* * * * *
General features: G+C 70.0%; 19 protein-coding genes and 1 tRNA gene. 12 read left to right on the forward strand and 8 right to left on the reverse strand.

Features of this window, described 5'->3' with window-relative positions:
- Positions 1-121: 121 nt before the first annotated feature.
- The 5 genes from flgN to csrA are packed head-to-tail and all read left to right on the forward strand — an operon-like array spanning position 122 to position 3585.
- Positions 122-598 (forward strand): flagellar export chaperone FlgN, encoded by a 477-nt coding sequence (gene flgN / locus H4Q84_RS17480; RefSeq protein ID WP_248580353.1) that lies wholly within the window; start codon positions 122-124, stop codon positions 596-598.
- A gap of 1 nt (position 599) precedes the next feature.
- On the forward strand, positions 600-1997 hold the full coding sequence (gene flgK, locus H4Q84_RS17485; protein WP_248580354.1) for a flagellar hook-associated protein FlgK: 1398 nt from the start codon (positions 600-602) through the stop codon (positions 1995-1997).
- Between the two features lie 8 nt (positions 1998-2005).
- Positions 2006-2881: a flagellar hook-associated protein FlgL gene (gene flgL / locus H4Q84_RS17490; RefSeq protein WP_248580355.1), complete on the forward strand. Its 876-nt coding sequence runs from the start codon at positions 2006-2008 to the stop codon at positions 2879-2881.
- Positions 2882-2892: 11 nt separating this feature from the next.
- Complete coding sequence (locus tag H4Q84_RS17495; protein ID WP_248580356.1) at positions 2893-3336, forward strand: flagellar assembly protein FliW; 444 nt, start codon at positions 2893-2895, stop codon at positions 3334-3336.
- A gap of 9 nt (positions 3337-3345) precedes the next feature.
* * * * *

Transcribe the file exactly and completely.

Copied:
General features: G+C 70.0%; 19 protein-coding genes and 1 tRNA gene. 12 read left to right on the forward strand and 8 right to left on the reverse strand.

Features of this window, described 5'->3' with window-relative positions:
- Positions 1-121: 121 nt before the first annotated feature.
- The 5 genes from flgN to csrA are packed head-to-tail and all read left to right on the forward strand — an operon-like array spanning position 122 to position 3585.
- Positions 122-598 (forward strand): flagellar export chaperone FlgN, encoded by a 477-nt coding sequence (gene flgN / locus H4Q84_RS17480; RefSeq protein ID WP_248580353.1) that lies wholly within the window; start codon positions 122-124, stop codon positions 596-598.
- A gap of 1 nt (position 599) precedes the next feature.
- On the forward strand, positions 600-1997 hold the full coding sequence (gene flgK, locus H4Q84_RS17485; protein WP_248580354.1) for a flagellar hook-associated protein FlgK: 1398 nt from the start codon (positions 600-602) through the stop codon (positions 1995-1997).
- Between the two features lie 8 nt (positions 1998-2005).
- Positions 2006-2881: a flagellar hook-associated protein FlgL gene (gene flgL / locus H4Q84_RS17490; RefSeq protein WP_248580355.1), complete on the forward strand. Its 876-nt coding sequence runs from the start codon at positions 2006-2008 to the stop codon at positions 2879-2881.
- Positions 2882-2892: 11 nt separating this feature from the next.
- Complete coding sequence (locus tag H4Q84_RS17495; protein ID WP_248580356.1) at positions 2893-3336, forward strand: flagellar assembly protein FliW; 444 nt, start codon at positions 2893-2895, stop codon at positions 3334-3336.
- A gap of 9 nt (positions 3337-3345) precedes the next feature.